In the world today there are hundreds of thousands of child soldiers who have been abducted or forcibly recruited, or are driven to join by poverty, abuse and discrimination.
|Produced By: Mr. Conor Ashleigh|
Once recruited, child soldiers may serve as porters or cooks, guards, messengers or spies. These children may even be pressed into combat, as the proliferation of small automatic weapons means that children can easily handle and operate them. Child soldiers are seen are expendable, and may be sent into minefields or other dangerous situations ahead of older combatants. Some have even been used for suicide missions.
Many child soldiers are left "stigmatized" and unable to return to his or her home community.
The United Nations Convention on the Rights of the Child, Article 38, proclaimed that: “State parties shall take all feasible measures to ensure that persons who have not attached the age of 15 years do not take a direct part in hostilities.”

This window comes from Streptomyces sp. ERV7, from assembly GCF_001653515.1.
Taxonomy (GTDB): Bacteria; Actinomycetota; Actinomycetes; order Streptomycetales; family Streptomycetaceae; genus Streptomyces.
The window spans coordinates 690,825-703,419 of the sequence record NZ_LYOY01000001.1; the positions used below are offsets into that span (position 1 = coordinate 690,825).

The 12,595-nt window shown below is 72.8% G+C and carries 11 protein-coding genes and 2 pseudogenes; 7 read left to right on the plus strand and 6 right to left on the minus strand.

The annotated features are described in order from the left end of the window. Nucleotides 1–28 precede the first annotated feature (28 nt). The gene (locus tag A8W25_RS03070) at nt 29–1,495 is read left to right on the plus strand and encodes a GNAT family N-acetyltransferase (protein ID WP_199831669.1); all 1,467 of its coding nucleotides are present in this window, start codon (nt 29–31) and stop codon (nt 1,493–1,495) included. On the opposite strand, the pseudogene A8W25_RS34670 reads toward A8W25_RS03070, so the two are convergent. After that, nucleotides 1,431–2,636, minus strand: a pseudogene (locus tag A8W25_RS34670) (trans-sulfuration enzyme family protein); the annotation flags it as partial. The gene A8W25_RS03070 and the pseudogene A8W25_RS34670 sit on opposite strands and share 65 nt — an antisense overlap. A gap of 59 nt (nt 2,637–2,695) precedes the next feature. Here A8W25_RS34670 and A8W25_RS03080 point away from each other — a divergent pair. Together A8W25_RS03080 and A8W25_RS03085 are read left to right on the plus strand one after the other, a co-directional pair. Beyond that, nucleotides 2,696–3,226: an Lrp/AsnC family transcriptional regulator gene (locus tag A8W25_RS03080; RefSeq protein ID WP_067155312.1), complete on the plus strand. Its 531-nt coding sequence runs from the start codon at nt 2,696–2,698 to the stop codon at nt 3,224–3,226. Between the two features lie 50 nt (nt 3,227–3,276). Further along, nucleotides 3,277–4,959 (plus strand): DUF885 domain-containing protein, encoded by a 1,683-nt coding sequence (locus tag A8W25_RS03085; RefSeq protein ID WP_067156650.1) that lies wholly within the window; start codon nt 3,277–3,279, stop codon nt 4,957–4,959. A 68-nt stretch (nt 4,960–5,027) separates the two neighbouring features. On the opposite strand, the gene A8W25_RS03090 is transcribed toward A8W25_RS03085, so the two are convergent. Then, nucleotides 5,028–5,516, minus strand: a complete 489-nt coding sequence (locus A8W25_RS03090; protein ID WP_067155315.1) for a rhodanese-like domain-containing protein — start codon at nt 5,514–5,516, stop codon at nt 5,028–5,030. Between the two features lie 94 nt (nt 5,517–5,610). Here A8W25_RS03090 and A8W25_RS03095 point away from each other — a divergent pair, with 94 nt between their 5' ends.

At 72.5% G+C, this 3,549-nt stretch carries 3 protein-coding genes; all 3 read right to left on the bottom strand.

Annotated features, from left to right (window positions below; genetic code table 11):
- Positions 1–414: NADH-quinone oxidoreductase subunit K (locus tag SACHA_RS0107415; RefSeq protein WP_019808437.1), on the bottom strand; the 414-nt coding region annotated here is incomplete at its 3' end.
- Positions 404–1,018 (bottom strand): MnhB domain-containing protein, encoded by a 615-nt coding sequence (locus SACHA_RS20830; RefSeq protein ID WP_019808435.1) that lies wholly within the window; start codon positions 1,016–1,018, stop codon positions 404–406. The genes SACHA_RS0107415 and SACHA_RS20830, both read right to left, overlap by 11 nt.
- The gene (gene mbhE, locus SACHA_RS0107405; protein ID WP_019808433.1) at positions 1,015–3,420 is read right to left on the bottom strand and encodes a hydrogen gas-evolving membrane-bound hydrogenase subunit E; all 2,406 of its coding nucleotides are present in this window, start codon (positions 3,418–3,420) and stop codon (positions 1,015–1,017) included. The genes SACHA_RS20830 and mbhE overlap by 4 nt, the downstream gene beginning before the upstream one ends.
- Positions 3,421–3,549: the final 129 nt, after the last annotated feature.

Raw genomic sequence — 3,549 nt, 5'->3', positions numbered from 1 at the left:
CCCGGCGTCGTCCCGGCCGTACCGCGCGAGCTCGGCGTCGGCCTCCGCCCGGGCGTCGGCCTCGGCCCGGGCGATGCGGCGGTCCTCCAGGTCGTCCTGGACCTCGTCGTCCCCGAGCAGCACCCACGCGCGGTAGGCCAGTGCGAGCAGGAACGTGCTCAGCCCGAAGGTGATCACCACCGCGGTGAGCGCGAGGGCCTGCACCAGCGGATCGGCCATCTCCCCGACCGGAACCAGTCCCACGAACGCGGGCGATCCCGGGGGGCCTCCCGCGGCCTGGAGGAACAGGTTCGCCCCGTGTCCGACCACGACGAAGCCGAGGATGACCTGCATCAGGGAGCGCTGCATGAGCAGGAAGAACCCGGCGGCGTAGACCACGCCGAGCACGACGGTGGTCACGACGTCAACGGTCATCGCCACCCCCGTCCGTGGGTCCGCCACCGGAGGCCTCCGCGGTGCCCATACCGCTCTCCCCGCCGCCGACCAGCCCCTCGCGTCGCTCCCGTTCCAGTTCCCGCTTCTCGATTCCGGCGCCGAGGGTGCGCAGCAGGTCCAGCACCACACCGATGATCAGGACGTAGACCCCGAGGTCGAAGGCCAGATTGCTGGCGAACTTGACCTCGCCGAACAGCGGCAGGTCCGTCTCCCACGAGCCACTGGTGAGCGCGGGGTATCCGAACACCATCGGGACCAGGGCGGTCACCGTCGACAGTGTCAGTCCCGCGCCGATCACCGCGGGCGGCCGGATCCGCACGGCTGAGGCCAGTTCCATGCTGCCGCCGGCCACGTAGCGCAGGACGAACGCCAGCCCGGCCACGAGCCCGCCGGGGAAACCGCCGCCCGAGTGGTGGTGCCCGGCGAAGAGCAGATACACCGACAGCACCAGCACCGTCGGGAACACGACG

Article 8.2.26 of the Rome Statute of the International Criminal Court (ICC) entered into force 1 July 2002 states that “Conscripting or enlisting children under the age of fifteen years into the national armed forces or using them to participate actively in hostilities” is a war crime.
Forced or compulsory recruitment of anyone under the age of 18 for use in armed conflict in predefined as one of the worst forms of child labour.
Almost half of the world’s child soldiers are in Africa. Many of these children have been orphaned or abandoned due to AIDs, violence and war.
SOS Children’s Villages engages in rehabilitation programming and family reunification for former child soldiers.
Our rehabilitation and reunification programme for each child soldier lasts around ten months. To begin with, the children are reintroduced to everyday life. We give them shelter, food, clean clothes and an education. Many children have never been to school and without an education will never break out of poverty.
We help them overcome the trauma of war through drawing, drama classes and counseling.